Swift is a new programming language produced by Apple for its iOS devices (primarily the iPhone). It first appeared two years ago and it has been gaining popularity quickly.
Before Swift, Apple programmers were “stuck” with Objective-C. Objective-C is old and hardly ever used outside the Apple ecosystem.
Swift, at least the core language, is fully available on Linux. There are rumours that it should soon become available for Windows.
If you want to build mobile apps, then learning Swift is probably wise. But setting this context aside, how does Swift stands on its own?
To find out, I wrote and published a small Bitset library in Swift 3.0.
- Like most recent languages (e.g., Rust, Go), Swift 3.0 comes with standard and universal tools to test, build and manage dependencies. In contrast, languages like C, C++ or Java depend on additional tools that are not integrated in the language per se. There is no reason, in 2016, to not include unit testing, benchmarking and dependency management as part of a programming language itself. Swift shines in this respect.
- Swift feels a lot like Java. It should be easy for Java programmers to learn the language. Swift passes classes per reference and everything else per value though there is an inout parameter annotation to override the default. The ability to turn what would have been a pass-by-reference class in Java and make it a pass-by-value struct opens up optimization opportunities in Swift.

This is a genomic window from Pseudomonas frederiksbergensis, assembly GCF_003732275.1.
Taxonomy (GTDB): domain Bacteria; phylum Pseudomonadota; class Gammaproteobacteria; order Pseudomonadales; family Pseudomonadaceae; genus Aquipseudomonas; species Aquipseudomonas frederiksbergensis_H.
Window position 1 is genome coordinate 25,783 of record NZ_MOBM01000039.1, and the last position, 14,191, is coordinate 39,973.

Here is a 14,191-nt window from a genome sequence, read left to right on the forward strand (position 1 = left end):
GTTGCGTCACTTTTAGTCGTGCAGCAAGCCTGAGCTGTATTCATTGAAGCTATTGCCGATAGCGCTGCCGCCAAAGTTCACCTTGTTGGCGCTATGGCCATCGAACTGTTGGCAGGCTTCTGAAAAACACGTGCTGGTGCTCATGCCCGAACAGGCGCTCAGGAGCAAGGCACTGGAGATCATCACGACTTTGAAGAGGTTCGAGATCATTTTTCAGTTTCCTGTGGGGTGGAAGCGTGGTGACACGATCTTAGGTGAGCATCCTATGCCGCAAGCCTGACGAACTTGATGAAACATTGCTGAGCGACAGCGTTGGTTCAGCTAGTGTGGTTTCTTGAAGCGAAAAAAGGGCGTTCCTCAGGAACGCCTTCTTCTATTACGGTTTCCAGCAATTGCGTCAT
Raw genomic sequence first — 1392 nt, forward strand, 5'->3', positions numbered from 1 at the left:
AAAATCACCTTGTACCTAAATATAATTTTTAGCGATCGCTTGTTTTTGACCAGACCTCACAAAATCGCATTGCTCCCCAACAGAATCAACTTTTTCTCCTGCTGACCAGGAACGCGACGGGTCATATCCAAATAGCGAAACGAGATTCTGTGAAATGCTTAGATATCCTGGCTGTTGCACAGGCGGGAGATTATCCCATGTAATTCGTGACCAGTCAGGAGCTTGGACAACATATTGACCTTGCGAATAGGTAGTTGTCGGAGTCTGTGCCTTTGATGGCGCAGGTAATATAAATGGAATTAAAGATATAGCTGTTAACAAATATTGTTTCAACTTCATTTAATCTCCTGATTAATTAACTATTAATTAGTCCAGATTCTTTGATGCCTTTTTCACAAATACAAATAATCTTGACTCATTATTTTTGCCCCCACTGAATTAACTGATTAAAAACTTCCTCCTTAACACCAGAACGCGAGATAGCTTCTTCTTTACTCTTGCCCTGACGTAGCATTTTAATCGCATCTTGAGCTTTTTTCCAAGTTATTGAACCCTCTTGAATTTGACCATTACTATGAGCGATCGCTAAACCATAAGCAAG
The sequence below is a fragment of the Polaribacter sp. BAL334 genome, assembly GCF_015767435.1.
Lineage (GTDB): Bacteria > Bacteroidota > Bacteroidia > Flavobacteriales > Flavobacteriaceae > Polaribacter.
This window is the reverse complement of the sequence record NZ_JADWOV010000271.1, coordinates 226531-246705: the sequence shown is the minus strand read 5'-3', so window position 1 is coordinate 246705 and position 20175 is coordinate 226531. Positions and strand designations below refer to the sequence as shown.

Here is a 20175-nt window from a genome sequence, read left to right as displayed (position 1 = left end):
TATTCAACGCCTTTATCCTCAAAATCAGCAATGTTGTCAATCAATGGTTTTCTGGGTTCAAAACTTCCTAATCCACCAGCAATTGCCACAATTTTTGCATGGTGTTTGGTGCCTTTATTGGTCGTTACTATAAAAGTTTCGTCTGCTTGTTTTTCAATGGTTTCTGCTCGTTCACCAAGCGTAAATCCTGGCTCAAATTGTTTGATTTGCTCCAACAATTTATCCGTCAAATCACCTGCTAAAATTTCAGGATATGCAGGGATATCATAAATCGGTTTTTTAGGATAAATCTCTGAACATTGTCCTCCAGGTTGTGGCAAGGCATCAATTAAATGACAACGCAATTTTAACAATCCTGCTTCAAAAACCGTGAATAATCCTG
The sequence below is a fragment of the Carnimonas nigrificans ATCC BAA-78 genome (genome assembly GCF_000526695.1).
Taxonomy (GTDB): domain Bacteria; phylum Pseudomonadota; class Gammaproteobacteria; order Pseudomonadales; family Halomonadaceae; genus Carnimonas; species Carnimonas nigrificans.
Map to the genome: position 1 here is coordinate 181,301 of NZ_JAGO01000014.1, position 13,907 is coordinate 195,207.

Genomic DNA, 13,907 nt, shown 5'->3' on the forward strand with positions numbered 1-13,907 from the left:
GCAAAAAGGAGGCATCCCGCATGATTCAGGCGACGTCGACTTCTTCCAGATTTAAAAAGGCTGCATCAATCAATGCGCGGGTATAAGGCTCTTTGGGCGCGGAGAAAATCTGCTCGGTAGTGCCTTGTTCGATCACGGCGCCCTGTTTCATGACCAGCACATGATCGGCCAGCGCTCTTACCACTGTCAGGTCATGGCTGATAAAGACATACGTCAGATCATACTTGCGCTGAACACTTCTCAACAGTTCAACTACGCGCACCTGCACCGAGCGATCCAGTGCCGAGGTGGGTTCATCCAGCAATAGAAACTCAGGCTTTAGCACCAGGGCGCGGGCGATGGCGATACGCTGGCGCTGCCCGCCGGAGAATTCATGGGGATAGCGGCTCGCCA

- In Java, all strings are immutable. In Swift, strings can be either immutable or mutable. I suspect that this may give Swift a performance advantage in some cases.
- Swift supports automatic type inference which is meant to give the syntax a “high-level” look compared to Java. I am not entirely convinced that it is actual progress in practice.
- Swift uses automatic reference counting instead of a more Java-like garbage collection. Presumably, this means fewer long pauses which might be advantageous when latency is a problem (as is the case in some user-facing applications). Hopefully, it should also translate into lower memory usage in most cases. For the programmer, it appears to be more or less transparent.
- Swift has operator overloading like C++. It might even be more powerful than C++ in the sense that you can create your own operators on the fly.
- By default, Swift “crashes” when an operation overflows (like casting, multiplication, addition…). The intention is noble but I am not sure crashing applications in production is a good default especially if it comes with a performance penalty. Swift also “crashes” when you try to allocate too much memory, with apparently no way for the application to recover sanely. Again, I am not sure why it is a good default though maybe it is.
- It looks like it is easy to link against C libraries. I built a simple example. Unlike Go, I suspect that the performance will be good.
- Available benchmarks so far indicate that Swift is slower than languages like Go and Java, which are themselves slower than C. So Swift might not be a wise choice for high-performance programming.
My verdict? Swift compares favourably with Java. I’d be happy to program in Swift if I needed to build an iOS app.
Would I use Swift for other tasks? There is a lot of talk about using Swift to build web applications. I am not sure.